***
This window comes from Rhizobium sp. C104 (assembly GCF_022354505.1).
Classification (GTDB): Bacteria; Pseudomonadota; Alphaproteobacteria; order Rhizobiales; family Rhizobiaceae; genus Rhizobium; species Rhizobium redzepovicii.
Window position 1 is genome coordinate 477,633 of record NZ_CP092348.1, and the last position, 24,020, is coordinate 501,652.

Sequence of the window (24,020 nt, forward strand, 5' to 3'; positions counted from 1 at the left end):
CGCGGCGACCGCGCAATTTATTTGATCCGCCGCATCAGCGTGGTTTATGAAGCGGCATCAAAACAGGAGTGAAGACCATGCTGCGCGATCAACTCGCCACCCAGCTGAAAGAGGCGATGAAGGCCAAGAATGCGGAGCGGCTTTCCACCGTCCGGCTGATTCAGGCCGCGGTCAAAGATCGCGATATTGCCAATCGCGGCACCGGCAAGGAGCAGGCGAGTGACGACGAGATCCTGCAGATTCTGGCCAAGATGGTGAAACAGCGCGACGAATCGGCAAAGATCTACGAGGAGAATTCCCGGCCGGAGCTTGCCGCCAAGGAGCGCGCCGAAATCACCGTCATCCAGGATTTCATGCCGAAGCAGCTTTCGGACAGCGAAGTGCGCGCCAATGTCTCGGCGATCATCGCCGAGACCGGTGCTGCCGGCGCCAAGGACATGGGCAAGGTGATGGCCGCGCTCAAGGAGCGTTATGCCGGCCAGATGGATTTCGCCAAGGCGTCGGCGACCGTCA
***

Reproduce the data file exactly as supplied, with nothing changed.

This window comes from Rhizobium sp. C104 (assembly GCF_022354505.1).
Classification (GTDB): Bacteria; Pseudomonadota; Alphaproteobacteria; order Rhizobiales; family Rhizobiaceae; genus Rhizobium; species Rhizobium redzepovicii.
Window position 1 is genome coordinate 477,633 of record NZ_CP092348.1, and the last position, 24,020, is coordinate 501,652.

Sequence of the window (24,020 nt, forward strand, 5' to 3'; positions counted from 1 at the left end):
CGCGGCGACCGCGCAATTTATTTGATCCGCCGCATCAGCGTGGTTTATGAAGCGGCATCAAAACAGGAGTGAAGACCATGCTGCGCGATCAACTCGCCACCCAGCTGAAAGAGGCGATGAAGGCCAAGAATGCGGAGCGGCTTTCCACCGTCCGGCTGATTCAGGCCGCGGTCAAAGATCGCGATATTGCCAATCGCGGCACCGGCAAGGAGCAGGCGAGTGACGACGAGATCCTGCAGATTCTGGCCAAGATGGTGAAACAGCGCGACGAATCGGCAAAGATCTACGAGGAGAATTCCCGGCCGGAGCTTGCCGCCAAGGAGCGCGCCGAAATCACCGTCATCCAGGATTTCATGCCGAAGCAGCTTTCGGACAGCGAAGTGCGCGCCAATGTCTCGGCGATCATCGCCGAGACCGGTGCTGCCGGCGCCAAGGACATGGGCAAGGTGATGGCCGCGCTCAAGGAGCGTTATGCCGGCCAGATGGATTTCGCCAAGGCGTCGGCGACCGTCA